From the DOJ press release:

An indictment was unsealed today charging Bijan Rafiekian, aka Bijan Kian, 66, of San Juan Capistrano, California, and Kamil Ekim Alptekin, 41, of Istanbul, and a Turkish national, with conspiracy, acting in the United States as illegal agents of the government of Turkey, and making false statements to the FBI.

According to allegations in the indictment, the two men were involved in a conspiracy to covertly influence U.S. politicians and public opinion against a Turkish citizen living in the United States whose extradition had been requested by the Government of Turkey. The plot included using a company founded by Rafiekian and a person referred to as “Person A” in the indictment. The company, referred to as “Company A” in the indictment, provided services based upon Person A’s national security expertise.

Read the indictment here.

Wired reports that there are 17 ongoing Trump and Russian investigations stemming from at least seven different sets of prosecutors and investigators. That total does not count any congressional inquiries, nor does it include any other inquiries into other administration officials unrelated to Russia. Wired’s A Complete Guide to All 17 (Known) Trump and Russia Investigations summarizes and provides a status report on each of the ongoing investigations.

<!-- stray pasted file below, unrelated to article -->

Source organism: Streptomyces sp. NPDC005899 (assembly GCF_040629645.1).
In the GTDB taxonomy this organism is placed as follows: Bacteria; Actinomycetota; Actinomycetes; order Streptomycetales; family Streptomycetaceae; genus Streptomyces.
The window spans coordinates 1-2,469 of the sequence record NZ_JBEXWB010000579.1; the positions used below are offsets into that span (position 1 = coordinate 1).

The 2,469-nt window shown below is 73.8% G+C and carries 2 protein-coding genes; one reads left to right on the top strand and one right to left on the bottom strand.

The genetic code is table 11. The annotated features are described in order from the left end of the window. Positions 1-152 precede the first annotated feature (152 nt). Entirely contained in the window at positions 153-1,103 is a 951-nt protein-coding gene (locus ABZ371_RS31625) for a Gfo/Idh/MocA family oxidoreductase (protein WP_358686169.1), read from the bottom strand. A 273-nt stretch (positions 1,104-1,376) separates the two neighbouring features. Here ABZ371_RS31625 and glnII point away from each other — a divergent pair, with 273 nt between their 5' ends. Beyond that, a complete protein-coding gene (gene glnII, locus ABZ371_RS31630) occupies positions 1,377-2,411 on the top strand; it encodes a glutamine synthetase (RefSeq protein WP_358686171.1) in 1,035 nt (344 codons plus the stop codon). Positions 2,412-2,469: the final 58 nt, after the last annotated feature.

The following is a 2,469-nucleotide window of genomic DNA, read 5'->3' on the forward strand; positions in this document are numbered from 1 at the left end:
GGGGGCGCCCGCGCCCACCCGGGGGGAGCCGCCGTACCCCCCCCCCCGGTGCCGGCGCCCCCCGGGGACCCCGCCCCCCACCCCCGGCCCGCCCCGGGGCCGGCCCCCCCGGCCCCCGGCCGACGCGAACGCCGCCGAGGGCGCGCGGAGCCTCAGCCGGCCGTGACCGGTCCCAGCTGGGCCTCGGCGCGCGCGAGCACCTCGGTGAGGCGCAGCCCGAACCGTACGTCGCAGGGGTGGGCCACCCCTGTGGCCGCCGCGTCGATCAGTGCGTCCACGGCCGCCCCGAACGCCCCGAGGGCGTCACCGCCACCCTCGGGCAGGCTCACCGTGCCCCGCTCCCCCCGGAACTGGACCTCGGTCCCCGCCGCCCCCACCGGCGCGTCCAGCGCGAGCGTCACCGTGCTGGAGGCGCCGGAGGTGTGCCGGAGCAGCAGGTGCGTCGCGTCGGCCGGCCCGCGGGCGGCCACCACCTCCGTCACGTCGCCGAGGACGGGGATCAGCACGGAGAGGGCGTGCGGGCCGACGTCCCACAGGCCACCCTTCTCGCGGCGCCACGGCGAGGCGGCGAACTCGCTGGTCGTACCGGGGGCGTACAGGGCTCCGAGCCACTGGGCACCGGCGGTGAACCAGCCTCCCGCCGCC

Cass R. Sunstein has posted Algorithms, Correcting Biases on SSRN. Here is the abstract:

A great deal of theoretical work explores the possibility that algorithms may be biased in one or another respect. But for purposes of law and policy, some of the most important empirical research finds exactly the opposite. In the context of bail decisions, an algorithm designed to predict flight risk does much better than human judges, in large part because the latter place an excessive emphasis on the current offense. Current Offense Bias, as we might call it, is best seen as a cousin of “availability bias,” a well-known source of mistaken probability judgments. The broader lesson is that well-designed algorithms should be able to avoid cognitive biases of many kinds. Existing research on bail decisions also casts a new light on how to think about the risk that algorithms will discriminate on the basis of race (or other factors). Algorithms can easily be designed so as to avoid taking account of race (or other factors). They can also be constrained so as to produce whatever kind of racial balance is sought, and thus to reveal tradeoffs among various social values.

In Texas v. United States, Judge Reed O’Connor (N.D. Tex.) Friday issued a sweeping and breathtaking ruling striking the entire Affordable Care Act. Judge O’Connor ruled that the individual mandate could no longer be supported by Congress’s taxing power; that the individual mandate is not severable from the rest of the ACA; and that therefore the entire ACA must fail. For an analysis, see this Constitutional Law Professor Blog post.

From the abstract for Abbe Gluck & Richard Posner, Statutory Interpretation on the Bench: A Survey of Forty-Two Judges on the Federal Courts of Appeals (2018):